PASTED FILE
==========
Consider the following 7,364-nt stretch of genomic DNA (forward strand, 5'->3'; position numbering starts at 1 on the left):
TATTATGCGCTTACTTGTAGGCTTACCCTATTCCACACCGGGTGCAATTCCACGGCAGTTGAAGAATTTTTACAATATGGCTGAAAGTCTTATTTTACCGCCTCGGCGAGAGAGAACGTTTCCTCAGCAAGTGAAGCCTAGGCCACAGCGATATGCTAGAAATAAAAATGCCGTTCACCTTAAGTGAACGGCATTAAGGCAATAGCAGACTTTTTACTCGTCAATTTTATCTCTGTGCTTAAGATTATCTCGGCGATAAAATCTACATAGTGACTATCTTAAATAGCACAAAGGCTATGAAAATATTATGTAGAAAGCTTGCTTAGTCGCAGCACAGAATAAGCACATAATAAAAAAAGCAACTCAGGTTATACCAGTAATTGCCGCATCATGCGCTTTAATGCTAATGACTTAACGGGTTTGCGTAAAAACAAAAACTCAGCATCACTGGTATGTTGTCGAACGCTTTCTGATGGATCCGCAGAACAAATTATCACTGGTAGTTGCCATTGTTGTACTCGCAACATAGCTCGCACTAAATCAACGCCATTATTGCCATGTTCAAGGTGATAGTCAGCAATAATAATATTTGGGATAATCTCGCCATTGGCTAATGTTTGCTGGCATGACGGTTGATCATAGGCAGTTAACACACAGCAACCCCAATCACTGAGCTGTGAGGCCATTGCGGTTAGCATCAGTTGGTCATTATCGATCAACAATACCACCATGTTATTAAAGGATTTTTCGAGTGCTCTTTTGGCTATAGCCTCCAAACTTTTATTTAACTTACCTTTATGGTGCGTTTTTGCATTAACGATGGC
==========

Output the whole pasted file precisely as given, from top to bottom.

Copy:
Consider the following 7,364-nt stretch of genomic DNA (forward strand, 5'->3'; position numbering starts at 1 on the left):
TATTATGCGCTTACTTGTAGGCTTACCCTATTCCACACCGGGTGCAATTCCACGGCAGTTGAAGAATTTTTACAATATGGCTGAAAGTCTTATTTTACCGCCTCGGCGAGAGAGAACGTTTCCTCAGCAAGTGAAGCCTAGGCCACAGCGATATGCTAGAAATAAAAATGCCGTTCACCTTAAGTGAACGGCATTAAGGCAATAGCAGACTTTTTACTCGTCAATTTTATCTCTGTGCTTAAGATTATCTCGGCGATAAAATCTACATAGTGACTATCTTAAATAGCACAAAGGCTATGAAAATATTATGTAGAAAGCTTGCTTAGTCGCAGCACAGAATAAGCACATAATAAAAAAAGCAACTCAGGTTATACCAGTAATTGCCGCATCATGCGCTTTAATGCTAATGACTTAACGGGTTTGCGTAAAAACAAAAACTCAGCATCACTGGTATGTTGTCGAACGCTTTCTGATGGATCCGCAGAACAAATTATCACTGGTAGTTGCCATTGTTGTACTCGCAACATAGCTCGCACTAAATCAACGCCATTATTGCCATGTTCAAGGTGATAGTCAGCAATAATAATATTTGGGATAATCTCGCCATTGGCTAATGTTTGCTGGCATGACGGTTGATCATAGGCAGTTAACACACAGCAACCCCAATCACTGAGCTGTGAGGCCATTGCGGTTAGCATCAGTTGGTCATTATCGATCAACAATACCACCATGTTATTAAAGGATTTTTCGAGTGCTCTTTTGGCTATAGCCTCCAAACTTTTATTTAACTTACCTTTATGGTGCGTTTTTGCATTAACGATGGC